Sweden University explores research ties with Emirates

Sweden University exploring research ties with Emirates (3) copy

Alkesh Sharma / Emirates Business

Ushering in an innovative technology — ‘aqua-agro’ — that could ensure constant supply of land nutrients even to the aquatic life, Swedish University of Agricultural Sciences is looking forward to establish research ties with Emirates.
A high-level delegation from the leading European varsity visited UAE and held talks with various educational and research institutes in the region. Considering the presence of abundant coral reef and long coastline, the new technology could be a game changer in the long run, experts affirmed.
“We have developed a cutting-edge technology — aqua-agro and its initial outcomes are really encouraging. It is helping to achieve the full-circle-cycle where nutrients that are used or produced on land can also be recaptured in the water. We have developed a technical mechanism, where these nutrients keep leaking in the adjoining water regularly,” Anders Kiessling, Professor in Aquaculture at the Swedish University of Agricultural Sciences, told Emirates Business.
“We are basically connecting the nutrients from the horticulture with the aquatic life like fish or shrimps. The process works vice-versa and thanks to intensive microbial activities, we can again get back the useful nutrients to the horticulture, thereby achieving a full-circle,” pointed out Kiessling.
This model could be implemented even under controlled conditions like in laboratories and could significantly help increasing the fish output.
According to a report by the United Nations’ Food and Agricultural Organisation (FAO), per capita fish consumption across the GCC is estimated at 10-kg per year. However, UAE leads regional per capita consumption rankings at 24-kg per year, even 5-kg higher than the global average.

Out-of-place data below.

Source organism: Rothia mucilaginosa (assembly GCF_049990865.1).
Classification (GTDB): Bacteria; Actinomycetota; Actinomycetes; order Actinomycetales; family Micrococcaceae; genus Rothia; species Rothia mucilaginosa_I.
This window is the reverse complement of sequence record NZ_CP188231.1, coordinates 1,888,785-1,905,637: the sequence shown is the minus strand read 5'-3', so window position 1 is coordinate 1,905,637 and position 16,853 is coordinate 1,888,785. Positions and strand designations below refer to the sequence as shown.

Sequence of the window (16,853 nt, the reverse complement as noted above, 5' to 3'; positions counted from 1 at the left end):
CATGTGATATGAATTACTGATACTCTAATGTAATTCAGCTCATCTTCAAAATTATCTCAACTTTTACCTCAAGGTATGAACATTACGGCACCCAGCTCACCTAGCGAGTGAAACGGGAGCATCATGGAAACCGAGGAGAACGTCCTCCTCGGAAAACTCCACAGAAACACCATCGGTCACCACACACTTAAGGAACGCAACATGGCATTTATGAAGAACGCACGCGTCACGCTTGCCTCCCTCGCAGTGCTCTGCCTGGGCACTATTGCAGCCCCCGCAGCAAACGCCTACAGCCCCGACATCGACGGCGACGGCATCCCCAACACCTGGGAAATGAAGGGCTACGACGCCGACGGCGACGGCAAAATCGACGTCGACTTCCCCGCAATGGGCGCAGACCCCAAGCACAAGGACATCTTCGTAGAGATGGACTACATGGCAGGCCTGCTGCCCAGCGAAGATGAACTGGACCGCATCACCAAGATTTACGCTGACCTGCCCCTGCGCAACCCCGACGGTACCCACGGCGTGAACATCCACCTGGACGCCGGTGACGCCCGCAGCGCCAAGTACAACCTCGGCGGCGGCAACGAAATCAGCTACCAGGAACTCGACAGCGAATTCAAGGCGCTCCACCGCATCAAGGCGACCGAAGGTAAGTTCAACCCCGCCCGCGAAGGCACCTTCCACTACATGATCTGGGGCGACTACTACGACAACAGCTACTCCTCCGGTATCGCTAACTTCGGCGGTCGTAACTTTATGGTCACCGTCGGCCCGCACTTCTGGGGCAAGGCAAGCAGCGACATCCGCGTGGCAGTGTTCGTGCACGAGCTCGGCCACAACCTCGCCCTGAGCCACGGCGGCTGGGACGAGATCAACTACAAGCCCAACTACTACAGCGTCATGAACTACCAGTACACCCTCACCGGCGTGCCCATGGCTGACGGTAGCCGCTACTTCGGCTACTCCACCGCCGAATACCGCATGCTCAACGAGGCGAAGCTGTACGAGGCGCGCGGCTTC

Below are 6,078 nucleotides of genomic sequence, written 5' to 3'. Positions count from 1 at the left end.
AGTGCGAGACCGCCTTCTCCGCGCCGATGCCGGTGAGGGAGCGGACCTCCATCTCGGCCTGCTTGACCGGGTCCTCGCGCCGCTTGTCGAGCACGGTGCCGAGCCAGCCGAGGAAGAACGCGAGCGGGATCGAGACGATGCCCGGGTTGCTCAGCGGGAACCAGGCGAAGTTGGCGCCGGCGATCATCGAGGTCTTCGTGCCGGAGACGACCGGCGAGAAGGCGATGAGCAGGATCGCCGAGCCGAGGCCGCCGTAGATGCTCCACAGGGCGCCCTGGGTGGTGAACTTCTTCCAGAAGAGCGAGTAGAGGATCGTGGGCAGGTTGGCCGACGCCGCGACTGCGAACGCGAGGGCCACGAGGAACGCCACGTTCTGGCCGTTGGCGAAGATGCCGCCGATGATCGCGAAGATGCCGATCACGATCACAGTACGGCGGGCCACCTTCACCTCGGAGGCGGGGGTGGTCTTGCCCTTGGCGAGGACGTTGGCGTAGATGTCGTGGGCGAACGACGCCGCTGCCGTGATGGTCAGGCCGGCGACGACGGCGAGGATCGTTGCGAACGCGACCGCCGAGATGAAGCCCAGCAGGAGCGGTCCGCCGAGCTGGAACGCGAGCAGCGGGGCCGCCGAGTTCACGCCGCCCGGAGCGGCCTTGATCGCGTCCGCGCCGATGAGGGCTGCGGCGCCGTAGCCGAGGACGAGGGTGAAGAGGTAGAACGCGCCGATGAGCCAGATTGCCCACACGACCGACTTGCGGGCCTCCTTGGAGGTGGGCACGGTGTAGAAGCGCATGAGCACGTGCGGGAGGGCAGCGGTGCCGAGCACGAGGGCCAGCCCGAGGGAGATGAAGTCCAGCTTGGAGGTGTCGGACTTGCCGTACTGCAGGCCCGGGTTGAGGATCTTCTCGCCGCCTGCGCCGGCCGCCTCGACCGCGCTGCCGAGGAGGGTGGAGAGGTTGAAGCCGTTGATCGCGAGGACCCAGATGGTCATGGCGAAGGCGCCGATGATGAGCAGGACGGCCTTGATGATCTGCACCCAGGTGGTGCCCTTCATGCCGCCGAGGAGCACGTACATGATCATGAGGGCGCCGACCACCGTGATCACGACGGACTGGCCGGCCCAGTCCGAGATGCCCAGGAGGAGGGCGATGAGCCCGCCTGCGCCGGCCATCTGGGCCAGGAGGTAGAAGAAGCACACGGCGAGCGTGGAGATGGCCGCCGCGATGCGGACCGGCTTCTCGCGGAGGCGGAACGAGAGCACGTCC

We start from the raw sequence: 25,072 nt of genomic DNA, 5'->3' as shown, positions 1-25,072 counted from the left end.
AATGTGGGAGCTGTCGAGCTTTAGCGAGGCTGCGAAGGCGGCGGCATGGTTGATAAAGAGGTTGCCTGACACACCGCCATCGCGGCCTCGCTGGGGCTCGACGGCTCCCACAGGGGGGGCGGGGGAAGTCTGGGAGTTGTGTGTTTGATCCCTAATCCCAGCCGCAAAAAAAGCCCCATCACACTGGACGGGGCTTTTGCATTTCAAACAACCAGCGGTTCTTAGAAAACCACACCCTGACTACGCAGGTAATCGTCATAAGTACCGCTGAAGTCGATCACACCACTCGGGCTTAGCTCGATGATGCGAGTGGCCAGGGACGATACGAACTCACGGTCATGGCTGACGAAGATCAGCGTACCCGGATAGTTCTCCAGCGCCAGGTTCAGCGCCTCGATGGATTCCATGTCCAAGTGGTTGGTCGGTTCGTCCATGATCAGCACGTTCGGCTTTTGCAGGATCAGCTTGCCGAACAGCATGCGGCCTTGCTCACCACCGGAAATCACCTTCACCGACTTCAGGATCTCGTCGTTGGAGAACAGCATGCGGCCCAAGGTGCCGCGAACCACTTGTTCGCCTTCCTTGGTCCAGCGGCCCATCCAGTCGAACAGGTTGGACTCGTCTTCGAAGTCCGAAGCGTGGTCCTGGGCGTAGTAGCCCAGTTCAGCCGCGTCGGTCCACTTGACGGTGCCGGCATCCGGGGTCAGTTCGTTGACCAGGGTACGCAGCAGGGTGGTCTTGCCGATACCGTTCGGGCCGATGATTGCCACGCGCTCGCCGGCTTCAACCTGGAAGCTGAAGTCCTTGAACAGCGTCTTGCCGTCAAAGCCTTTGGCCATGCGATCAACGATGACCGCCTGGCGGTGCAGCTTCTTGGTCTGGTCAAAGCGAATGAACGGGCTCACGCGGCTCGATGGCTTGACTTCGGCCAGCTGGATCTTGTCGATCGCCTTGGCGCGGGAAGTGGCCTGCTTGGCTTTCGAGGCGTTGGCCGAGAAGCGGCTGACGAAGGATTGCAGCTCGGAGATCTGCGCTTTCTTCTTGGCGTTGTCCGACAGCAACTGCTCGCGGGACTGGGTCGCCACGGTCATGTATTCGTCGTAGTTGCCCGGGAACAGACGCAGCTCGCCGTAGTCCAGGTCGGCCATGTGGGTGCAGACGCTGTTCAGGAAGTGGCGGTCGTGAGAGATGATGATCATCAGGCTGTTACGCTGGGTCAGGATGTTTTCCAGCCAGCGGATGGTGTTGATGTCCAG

Kiessling was recently in Abu Dhabi to participate in the Global Form for Innovation in Agriculture (GFIA), where he was invited as distinguished hosted scientist. He also held a meeting with various stakeholders in the Emirates to explore the existing opportunities.
“UAE has a rich wealth of aquatic life and there is a plethora of opportunities. We want to collaborate with education and research institutes. We have already held some discussions but they are only at rudimentary level so it is not the right time to make a disclosure. Collaboration at education level could be a natural step if UAE wants to implement similar model in its corridors,” he pointed out.
“This is purely a model of knowledge sharing. We are not at all interested in selling a commodity and buy. I am actually interested in how to develop a futuristic technology through an innovative platform,” stated Kiessling.
Swedish University of Agricultural Sciences is running various global programmes under which it is looking forward to join hands with UAE.
One is ‘Global Challenge University Alliance Network’, where varsities from around the world are collaborating to find out solutions to global challenges and agriculture is one of the important components of it.

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